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Heresy and the Politics of Community

38 The work is called Masāʾil Ibn Bābshad, loosely, “The difficulties raised by Ibn ... see Anne Brener, Isaac ibn Khalfun: A Wandering Hebrew Poet of the ...

Author: Marina Rustow

Publisher: Cornell University Press

ISBN: 9780801455292

Category: History

Page: 472

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In a book with a bold new view of medieval Jewish history, written in a style accessible to nonspecialists and students as well as to scholars in the field, Marina Rustow changes our understanding of the origins and nature of heresy itself. Scholars have long believed that the Rabbanites and Qaraites, the two major Jewish groups under Islamic rule, split decisively in the tenth century and from that time forward the minority Qaraites were deemed a heretical sect. Qaraites affirmed a right to decide matters of Jewish law free from centuries of rabbinic interpretation; the Rabbanites, in turn, claimed an unbroken chain of scholarly tradition. Rustow draws heavily on the Cairo Geniza, a repository of papers found in a Rabbanite synagogue, to show that despite the often fierce arguments between the groups, they depended on each other for political and financial support and cooperated in both public and private life. This evidence of remarkable interchange leads Rustow to the conclusion that the accusation of heresy appeared sporadically, in specific contexts, and that the history of permanent schism was the invention of polemicists on both sides. Power shifted back and forth fluidly across what later commentators, particularly those invested in the rabbinic claim to exclusive authority, deemed to have been sharply drawn boundaries. Heresy and the Politics of Community paints a portrait of a more flexible medieval Eastern Mediterranean world than has previously been imagined and demonstrates a new understanding of the historical meanings of charges of heresy against communities of faith. Historians of premodern societies will find that, in her fresh approach to medieval Jewish and Islamic culture, Rustow illuminates a major issue in the history of religions.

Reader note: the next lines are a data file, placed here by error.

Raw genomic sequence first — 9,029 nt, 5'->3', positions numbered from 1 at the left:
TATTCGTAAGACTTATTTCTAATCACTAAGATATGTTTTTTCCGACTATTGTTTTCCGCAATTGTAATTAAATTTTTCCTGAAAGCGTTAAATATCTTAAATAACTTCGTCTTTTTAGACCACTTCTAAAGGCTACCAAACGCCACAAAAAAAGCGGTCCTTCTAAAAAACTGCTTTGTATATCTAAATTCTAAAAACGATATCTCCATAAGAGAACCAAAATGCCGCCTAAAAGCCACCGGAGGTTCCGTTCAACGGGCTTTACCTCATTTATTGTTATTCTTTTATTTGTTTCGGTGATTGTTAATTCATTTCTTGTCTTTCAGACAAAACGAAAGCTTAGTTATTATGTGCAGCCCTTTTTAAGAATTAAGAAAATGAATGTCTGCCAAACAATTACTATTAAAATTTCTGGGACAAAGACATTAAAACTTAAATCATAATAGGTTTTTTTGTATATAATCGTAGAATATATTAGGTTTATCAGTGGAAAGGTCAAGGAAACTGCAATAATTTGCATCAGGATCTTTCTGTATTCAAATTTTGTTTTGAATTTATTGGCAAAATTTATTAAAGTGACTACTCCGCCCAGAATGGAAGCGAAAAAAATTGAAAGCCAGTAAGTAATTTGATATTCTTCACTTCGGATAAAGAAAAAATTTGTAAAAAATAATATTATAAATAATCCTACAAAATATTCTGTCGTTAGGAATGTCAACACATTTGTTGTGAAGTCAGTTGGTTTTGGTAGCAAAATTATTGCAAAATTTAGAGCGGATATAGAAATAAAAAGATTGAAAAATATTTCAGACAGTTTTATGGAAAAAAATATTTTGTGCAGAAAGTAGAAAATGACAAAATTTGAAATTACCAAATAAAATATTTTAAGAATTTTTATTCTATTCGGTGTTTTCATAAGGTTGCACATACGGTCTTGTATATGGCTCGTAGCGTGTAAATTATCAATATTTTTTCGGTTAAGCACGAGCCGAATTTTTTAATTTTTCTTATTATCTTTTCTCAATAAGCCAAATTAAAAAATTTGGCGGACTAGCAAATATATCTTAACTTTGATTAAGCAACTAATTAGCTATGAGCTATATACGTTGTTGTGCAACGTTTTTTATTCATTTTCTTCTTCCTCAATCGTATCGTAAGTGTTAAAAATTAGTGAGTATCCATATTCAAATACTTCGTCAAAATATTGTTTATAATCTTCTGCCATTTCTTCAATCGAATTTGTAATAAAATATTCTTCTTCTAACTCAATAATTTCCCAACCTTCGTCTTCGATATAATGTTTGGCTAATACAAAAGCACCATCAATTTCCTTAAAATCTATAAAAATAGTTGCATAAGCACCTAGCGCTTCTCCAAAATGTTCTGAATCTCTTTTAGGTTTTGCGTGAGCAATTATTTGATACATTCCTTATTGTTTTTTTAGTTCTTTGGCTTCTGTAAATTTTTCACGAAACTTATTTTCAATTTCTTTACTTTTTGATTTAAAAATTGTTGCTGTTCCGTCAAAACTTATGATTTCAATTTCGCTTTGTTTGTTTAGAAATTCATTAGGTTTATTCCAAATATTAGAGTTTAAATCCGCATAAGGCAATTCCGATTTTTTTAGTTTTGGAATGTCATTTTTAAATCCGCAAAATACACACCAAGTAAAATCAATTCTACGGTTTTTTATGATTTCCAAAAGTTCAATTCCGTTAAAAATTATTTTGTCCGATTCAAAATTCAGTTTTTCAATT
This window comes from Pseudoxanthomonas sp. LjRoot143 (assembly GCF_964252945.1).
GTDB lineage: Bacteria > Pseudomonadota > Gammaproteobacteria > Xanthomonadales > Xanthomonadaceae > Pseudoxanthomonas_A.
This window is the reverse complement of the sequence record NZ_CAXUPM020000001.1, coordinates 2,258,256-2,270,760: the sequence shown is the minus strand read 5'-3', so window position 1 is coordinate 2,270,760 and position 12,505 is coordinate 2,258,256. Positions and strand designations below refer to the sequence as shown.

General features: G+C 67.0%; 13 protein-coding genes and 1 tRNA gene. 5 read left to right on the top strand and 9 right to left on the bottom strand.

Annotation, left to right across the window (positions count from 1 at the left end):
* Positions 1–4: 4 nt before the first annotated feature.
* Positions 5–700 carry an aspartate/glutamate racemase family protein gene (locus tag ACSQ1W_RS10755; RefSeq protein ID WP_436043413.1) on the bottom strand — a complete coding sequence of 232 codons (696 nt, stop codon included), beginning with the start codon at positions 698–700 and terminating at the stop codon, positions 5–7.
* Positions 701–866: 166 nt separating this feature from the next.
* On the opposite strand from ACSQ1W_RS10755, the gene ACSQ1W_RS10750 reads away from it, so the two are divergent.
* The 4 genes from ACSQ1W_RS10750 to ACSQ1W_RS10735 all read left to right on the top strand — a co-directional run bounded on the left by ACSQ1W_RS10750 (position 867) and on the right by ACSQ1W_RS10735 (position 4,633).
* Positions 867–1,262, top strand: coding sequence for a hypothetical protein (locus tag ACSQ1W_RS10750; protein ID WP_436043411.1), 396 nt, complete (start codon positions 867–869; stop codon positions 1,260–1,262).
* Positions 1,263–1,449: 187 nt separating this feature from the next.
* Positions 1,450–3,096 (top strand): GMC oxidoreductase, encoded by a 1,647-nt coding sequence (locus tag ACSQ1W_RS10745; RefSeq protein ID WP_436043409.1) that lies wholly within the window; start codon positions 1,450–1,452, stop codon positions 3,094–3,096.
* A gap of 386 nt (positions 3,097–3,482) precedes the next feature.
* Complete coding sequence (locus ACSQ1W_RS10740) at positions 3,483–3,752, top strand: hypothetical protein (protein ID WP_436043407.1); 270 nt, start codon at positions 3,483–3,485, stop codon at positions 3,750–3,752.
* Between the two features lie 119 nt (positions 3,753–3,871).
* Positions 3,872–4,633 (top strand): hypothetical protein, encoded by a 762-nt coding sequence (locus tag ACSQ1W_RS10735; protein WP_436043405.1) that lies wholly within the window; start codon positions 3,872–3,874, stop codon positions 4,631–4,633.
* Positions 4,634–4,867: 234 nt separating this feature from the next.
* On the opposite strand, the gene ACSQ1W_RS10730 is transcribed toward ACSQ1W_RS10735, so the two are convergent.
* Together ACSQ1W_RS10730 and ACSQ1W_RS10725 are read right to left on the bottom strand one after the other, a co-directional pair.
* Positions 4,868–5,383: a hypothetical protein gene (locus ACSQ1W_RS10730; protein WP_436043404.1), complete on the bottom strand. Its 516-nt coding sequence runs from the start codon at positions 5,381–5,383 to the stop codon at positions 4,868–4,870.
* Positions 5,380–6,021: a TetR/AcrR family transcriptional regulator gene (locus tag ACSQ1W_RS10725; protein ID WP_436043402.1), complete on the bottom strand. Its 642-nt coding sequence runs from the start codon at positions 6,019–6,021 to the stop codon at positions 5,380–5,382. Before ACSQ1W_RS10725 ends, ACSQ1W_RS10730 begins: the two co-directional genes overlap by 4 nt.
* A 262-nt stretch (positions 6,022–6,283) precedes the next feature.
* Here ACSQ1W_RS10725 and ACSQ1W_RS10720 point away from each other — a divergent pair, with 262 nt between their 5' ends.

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The Jewish People

Ibn) Ibn Jau, Jacob 168 Ihn Jau Joseph 168 Ibn Khalfun. Isaac Ibn Quraysh, Judah Ibn Rustam 165 Ibn Shuaib. Samuel hen Joel Ibn Verga, Solomon 256 Ibn Zur, ...

Author: Yohanan Aharoni

Publisher: A&C Black

ISBN: 9780826418869

Category: Religion

Page: 482

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This is the first atlas of its kind to document in such great detail the turbulent history of the Jewish people.
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Medieval Hebrew Poetry in Muslim Egypt

Another change apparently also took place in Muslim Spain; some poets (like Isaac ibn Khalfun) earned their livelihood from their poetry for the first time ...

Author: Joachim J.M.S. Yeshaya

Publisher: BRILL

ISBN: 9789004191846

Category: Religion

Page: 364

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Offering an edition of secular poems taken from the earliest, fifteenth-century manuscript, this book seeks to evaluate Moses Darʿī’s poetry in the light of the Andalusian-Hebrew poetical tradition and within the context of Hebrew literary activity in the Muslim East.
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Medieval Jewish Civilization

... seems to have been influenced by a similar line in a poem of Ibn Khalfun. ... and was married to Isaac Ibn 'Ezra, son of the famous scholar Abraham.